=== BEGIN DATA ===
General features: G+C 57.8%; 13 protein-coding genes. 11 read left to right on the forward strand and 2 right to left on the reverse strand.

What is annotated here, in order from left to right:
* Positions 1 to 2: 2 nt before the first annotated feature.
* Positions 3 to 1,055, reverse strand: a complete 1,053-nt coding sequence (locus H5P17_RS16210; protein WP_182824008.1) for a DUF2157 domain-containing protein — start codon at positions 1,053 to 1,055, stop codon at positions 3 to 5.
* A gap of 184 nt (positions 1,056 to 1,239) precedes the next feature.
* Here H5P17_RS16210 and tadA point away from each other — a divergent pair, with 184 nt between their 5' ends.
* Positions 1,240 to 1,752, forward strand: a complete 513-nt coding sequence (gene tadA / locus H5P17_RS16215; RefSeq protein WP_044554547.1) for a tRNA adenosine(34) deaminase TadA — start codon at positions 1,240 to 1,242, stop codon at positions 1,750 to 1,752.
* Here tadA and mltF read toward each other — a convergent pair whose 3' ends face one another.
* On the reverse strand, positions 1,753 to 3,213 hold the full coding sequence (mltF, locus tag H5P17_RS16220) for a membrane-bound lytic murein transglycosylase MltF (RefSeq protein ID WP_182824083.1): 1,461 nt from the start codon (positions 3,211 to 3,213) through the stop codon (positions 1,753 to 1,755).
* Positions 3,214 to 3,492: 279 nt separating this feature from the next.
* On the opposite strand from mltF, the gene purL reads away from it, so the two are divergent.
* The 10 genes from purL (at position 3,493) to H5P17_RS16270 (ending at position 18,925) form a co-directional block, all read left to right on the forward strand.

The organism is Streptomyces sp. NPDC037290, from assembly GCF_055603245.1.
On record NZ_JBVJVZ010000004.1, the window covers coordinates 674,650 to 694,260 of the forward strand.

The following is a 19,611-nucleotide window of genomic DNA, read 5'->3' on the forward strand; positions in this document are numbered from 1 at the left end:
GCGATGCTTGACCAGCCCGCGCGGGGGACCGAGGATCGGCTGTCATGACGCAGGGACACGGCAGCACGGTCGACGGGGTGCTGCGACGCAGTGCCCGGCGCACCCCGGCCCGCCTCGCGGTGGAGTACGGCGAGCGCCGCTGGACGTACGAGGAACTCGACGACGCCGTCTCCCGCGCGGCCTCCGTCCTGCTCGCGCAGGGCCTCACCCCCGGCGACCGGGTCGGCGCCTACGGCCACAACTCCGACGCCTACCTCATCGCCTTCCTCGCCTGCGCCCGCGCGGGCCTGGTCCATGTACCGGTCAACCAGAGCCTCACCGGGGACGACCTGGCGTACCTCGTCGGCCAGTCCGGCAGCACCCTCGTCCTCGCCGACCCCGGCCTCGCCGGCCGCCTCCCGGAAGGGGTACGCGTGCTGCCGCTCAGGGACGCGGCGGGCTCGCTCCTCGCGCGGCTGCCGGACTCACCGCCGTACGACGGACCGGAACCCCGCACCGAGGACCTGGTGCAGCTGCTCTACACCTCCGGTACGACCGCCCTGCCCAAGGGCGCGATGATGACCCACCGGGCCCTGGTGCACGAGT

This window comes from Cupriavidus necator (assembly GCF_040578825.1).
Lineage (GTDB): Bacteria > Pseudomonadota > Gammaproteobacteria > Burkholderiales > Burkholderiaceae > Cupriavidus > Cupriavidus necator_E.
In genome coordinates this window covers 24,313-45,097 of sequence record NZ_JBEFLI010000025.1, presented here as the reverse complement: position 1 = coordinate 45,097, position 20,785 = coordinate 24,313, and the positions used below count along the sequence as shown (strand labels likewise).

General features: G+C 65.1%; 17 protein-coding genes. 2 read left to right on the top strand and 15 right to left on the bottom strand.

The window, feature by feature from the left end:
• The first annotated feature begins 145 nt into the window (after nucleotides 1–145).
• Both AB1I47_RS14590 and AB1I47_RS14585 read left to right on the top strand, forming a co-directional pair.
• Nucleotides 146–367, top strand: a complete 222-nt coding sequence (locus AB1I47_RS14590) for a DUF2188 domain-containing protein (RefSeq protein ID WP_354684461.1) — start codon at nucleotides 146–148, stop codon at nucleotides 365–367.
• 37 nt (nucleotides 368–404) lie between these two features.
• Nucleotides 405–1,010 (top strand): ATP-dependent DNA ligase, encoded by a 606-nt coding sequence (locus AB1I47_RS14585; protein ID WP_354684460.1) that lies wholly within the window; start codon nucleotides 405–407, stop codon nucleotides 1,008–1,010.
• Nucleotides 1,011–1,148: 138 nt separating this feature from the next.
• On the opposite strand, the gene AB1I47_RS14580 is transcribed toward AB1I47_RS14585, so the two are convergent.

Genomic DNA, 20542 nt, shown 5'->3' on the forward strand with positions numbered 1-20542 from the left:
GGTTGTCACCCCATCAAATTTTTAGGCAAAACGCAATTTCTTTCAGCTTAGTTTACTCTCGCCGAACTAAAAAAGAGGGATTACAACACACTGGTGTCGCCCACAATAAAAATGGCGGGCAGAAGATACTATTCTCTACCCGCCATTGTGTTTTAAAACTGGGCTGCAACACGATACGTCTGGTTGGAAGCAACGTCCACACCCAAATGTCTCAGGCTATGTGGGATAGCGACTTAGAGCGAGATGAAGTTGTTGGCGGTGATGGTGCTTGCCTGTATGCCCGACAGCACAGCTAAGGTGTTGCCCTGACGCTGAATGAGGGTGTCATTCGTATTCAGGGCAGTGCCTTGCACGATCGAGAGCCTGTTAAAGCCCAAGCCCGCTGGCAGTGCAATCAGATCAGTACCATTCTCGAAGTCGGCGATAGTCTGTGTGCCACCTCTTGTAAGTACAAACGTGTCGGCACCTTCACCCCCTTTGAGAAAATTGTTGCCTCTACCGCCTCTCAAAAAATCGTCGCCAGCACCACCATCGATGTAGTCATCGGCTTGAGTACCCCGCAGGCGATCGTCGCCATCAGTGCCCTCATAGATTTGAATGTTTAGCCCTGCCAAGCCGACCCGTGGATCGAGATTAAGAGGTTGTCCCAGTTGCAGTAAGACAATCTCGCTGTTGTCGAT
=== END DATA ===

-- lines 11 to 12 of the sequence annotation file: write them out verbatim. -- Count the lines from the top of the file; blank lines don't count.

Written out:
* On the opposite strand from mltF, the gene purL reads away from it, so the two are divergent.
* The 10 genes from purL (at position 3,493) to H5P17_RS16270 (ending at position 18,925) form a co-directional block, all read left to right on the forward strand.